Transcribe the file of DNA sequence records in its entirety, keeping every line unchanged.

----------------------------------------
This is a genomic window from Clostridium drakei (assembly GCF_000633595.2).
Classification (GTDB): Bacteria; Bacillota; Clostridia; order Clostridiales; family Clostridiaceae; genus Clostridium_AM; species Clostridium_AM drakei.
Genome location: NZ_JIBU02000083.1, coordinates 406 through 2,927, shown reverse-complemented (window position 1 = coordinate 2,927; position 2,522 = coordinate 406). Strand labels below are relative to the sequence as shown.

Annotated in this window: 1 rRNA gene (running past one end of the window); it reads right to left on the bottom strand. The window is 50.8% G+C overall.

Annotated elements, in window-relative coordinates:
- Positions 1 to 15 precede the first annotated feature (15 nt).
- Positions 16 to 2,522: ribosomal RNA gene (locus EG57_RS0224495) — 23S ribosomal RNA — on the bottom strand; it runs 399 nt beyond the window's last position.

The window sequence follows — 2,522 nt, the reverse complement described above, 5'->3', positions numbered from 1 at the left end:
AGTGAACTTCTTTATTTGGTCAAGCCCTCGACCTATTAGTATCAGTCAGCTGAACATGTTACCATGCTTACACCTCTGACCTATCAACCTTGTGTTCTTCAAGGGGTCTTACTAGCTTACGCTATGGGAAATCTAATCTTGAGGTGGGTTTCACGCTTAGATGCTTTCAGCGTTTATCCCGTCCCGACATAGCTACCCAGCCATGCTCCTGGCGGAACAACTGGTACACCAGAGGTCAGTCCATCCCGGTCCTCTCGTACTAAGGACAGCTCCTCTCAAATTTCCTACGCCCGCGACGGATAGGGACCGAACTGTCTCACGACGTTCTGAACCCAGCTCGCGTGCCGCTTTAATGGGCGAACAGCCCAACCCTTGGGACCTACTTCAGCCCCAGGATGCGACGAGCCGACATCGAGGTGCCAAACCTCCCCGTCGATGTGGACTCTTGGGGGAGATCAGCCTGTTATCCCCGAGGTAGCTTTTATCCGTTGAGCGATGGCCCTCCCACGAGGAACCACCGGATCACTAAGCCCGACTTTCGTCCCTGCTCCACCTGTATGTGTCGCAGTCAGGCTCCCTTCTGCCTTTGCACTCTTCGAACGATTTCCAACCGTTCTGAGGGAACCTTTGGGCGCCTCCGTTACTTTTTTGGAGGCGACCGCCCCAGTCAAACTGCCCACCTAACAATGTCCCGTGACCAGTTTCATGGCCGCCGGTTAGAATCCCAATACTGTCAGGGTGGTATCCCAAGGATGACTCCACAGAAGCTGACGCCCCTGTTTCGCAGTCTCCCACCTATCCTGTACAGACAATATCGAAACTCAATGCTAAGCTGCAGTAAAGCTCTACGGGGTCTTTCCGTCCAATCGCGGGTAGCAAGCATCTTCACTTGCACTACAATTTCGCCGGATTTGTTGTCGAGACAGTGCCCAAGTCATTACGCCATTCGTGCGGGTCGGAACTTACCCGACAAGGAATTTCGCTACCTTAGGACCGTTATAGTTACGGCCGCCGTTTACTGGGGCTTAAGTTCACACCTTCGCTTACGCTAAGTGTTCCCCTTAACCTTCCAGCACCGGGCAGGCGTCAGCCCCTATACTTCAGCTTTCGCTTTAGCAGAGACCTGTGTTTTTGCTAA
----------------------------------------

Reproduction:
This is a genomic window from Clostridium drakei (assembly GCF_000633595.2).
Classification (GTDB): Bacteria; Bacillota; Clostridia; order Clostridiales; family Clostridiaceae; genus Clostridium_AM; species Clostridium_AM drakei.
Genome location: NZ_JIBU02000083.1, coordinates 406 through 2,927, shown reverse-complemented (window position 1 = coordinate 2,927; position 2,522 = coordinate 406). Strand labels below are relative to the sequence as shown.

Annotated in this window: 1 rRNA gene (running past one end of the window); it reads right to left on the bottom strand. The window is 50.8% G+C overall.

Annotated elements, in window-relative coordinates:
- Positions 1 to 15 precede the first annotated feature (15 nt).
- Positions 16 to 2,522: ribosomal RNA gene (locus EG57_RS0224495) — 23S ribosomal RNA — on the bottom strand; it runs 399 nt beyond the window's last position.

The window sequence follows — 2,522 nt, the reverse complement described above, 5'->3', positions numbered from 1 at the left end:
AGTGAACTTCTTTATTTGGTCAAGCCCTCGACCTATTAGTATCAGTCAGCTGAACATGTTACCATGCTTACACCTCTGACCTATCAACCTTGTGTTCTTCAAGGGGTCTTACTAGCTTACGCTATGGGAAATCTAATCTTGAGGTGGGTTTCACGCTTAGATGCTTTCAGCGTTTATCCCGTCCCGACATAGCTACCCAGCCATGCTCCTGGCGGAACAACTGGTACACCAGAGGTCAGTCCATCCCGGTCCTCTCGTACTAAGGACAGCTCCTCTCAAATTTCCTACGCCCGCGACGGATAGGGACCGAACTGTCTCACGACGTTCTGAACCCAGCTCGCGTGCCGCTTTAATGGGCGAACAGCCCAACCCTTGGGACCTACTTCAGCCCCAGGATGCGACGAGCCGACATCGAGGTGCCAAACCTCCCCGTCGATGTGGACTCTTGGGGGAGATCAGCCTGTTATCCCCGAGGTAGCTTTTATCCGTTGAGCGATGGCCCTCCCACGAGGAACCACCGGATCACTAAGCCCGACTTTCGTCCCTGCTCCACCTGTATGTGTCGCAGTCAGGCTCCCTTCTGCCTTTGCACTCTTCGAACGATTTCCAACCGTTCTGAGGGAACCTTTGGGCGCCTCCGTTACTTTTTTGGAGGCGACCGCCCCAGTCAAACTGCCCACCTAACAATGTCCCGTGACCAGTTTCATGGCCGCCGGTTAGAATCCCAATACTGTCAGGGTGGTATCCCAAGGATGACTCCACAGAAGCTGACGCCCCTGTTTCGCAGTCTCCCACCTATCCTGTACAGACAATATCGAAACTCAATGCTAAGCTGCAGTAAAGCTCTACGGGGTCTTTCCGTCCAATCGCGGGTAGCAAGCATCTTCACTTGCACTACAATTTCGCCGGATTTGTTGTCGAGACAGTGCCCAAGTCATTACGCCATTCGTGCGGGTCGGAACTTACCCGACAAGGAATTTCGCTACCTTAGGACCGTTATAGTTACGGCCGCCGTTTACTGGGGCTTAAGTTCACACCTTCGCTTACGCTAAGTGTTCCCCTTAACCTTCCAGCACCGGGCAGGCGTCAGCCCCTATACTTCAGCTTTCGCTTTAGCAGAGACCTGTGTTTTTGCTAA